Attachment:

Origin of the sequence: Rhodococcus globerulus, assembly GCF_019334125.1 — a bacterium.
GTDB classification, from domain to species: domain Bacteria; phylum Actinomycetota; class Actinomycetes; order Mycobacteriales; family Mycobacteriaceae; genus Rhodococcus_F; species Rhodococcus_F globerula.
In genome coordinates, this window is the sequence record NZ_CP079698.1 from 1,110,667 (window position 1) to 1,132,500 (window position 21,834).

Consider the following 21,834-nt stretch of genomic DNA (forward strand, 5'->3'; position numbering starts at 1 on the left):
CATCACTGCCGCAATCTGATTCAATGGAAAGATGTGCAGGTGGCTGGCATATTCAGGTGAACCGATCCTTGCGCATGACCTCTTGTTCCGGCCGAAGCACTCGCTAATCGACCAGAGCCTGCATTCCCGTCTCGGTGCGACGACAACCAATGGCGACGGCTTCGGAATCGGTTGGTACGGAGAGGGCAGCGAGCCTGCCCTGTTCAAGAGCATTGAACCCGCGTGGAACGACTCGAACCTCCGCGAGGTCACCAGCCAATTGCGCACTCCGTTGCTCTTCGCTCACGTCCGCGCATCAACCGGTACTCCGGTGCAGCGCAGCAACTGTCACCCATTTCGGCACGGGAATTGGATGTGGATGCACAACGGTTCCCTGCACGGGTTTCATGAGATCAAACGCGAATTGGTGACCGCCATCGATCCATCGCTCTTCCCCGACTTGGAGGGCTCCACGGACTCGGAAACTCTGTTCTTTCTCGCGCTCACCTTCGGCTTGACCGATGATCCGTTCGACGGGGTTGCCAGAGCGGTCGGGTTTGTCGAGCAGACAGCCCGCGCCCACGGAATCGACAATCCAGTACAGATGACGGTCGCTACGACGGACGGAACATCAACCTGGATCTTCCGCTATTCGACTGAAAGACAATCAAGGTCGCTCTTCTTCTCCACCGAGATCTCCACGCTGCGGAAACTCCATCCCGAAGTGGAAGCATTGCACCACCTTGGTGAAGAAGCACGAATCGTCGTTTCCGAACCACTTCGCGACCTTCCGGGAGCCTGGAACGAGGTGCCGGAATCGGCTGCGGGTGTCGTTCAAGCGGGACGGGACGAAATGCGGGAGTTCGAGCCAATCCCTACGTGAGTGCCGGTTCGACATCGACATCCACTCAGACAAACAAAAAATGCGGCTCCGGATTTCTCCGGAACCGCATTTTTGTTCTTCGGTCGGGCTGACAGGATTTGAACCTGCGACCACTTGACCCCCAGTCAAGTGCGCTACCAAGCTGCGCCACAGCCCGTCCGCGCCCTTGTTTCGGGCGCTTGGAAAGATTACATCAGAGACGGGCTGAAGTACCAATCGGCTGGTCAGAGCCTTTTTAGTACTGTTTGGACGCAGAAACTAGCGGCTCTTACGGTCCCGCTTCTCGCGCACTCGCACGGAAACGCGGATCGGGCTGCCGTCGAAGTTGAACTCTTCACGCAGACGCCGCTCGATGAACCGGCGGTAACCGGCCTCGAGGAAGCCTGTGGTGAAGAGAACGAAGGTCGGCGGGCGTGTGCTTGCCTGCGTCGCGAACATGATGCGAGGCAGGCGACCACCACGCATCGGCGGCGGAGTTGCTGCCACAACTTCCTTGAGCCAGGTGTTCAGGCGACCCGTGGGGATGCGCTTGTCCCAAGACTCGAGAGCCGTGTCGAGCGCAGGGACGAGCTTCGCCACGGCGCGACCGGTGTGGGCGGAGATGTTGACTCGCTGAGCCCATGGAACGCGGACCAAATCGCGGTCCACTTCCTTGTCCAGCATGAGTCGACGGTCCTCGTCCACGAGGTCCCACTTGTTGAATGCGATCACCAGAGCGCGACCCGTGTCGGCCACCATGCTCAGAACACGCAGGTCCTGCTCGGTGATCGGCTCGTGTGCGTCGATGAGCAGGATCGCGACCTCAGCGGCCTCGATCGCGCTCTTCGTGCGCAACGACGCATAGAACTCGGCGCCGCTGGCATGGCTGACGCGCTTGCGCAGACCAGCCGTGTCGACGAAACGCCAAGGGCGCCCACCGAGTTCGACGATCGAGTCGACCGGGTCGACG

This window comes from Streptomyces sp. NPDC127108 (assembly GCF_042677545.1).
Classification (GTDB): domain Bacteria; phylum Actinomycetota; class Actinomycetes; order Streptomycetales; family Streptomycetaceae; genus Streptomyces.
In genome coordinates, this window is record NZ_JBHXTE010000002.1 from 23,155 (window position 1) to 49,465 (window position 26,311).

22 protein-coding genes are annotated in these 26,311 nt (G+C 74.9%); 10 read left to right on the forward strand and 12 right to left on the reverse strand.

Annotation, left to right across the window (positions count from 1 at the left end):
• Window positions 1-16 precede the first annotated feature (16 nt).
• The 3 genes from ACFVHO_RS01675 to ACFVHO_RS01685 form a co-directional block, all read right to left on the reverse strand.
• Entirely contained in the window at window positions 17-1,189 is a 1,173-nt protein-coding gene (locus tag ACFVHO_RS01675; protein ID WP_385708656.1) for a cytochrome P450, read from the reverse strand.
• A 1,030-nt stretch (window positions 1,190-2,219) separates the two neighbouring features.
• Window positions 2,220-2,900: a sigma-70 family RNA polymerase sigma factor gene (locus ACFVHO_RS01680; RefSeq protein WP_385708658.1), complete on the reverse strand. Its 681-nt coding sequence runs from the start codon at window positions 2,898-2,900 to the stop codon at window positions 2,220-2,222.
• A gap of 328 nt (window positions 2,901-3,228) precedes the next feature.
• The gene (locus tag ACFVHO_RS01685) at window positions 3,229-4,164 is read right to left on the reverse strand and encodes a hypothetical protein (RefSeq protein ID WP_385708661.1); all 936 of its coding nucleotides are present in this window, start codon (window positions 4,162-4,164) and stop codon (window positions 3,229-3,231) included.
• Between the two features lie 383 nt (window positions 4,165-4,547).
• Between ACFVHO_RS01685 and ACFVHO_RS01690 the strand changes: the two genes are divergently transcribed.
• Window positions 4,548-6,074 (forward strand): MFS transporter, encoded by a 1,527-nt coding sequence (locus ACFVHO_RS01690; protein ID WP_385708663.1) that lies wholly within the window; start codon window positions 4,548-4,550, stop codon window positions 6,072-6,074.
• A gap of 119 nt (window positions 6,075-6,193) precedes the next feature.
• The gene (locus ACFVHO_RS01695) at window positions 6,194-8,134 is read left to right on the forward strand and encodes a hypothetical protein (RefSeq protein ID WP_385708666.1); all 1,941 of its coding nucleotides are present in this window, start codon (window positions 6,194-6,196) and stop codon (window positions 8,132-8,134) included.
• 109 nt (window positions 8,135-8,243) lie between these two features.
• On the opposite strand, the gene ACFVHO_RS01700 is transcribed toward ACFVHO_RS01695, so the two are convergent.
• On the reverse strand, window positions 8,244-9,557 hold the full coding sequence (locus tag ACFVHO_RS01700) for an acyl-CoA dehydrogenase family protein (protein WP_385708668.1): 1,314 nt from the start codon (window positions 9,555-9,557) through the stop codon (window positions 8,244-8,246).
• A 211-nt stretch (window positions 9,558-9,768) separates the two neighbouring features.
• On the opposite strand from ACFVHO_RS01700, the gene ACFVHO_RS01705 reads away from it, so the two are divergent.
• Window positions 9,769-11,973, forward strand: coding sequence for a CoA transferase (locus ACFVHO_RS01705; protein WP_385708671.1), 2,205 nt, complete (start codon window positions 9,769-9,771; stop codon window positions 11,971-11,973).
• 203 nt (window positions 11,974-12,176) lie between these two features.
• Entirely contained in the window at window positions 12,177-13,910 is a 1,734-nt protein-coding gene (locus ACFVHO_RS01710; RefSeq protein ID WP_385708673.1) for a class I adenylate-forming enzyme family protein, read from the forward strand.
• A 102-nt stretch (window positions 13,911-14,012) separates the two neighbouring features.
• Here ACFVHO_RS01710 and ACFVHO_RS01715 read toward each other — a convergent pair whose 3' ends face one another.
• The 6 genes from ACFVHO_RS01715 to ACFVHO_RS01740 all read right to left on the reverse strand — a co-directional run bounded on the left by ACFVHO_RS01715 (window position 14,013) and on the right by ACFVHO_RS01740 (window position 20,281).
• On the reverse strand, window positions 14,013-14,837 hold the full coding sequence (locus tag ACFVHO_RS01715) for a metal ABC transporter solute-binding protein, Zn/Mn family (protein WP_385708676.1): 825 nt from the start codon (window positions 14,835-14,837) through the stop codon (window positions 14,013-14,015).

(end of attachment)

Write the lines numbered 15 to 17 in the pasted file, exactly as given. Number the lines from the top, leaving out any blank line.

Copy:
• Window positions 2,220-2,900: a sigma-70 family RNA polymerase sigma factor gene (locus ACFVHO_RS01680; RefSeq protein WP_385708658.1), complete on the reverse strand. Its 681-nt coding sequence runs from the start codon at window positions 2,898-2,900 to the stop codon at window positions 2,220-2,222.
• A gap of 328 nt (window positions 2,901-3,228) precedes the next feature.
• The gene (locus tag ACFVHO_RS01685) at window positions 3,229-4,164 is read right to left on the reverse strand and encodes a hypothetical protein (RefSeq protein ID WP_385708661.1); all 936 of its coding nucleotides are present in this window, start codon (window positions 4,162-4,164) and stop codon (window positions 3,229-3,231) included.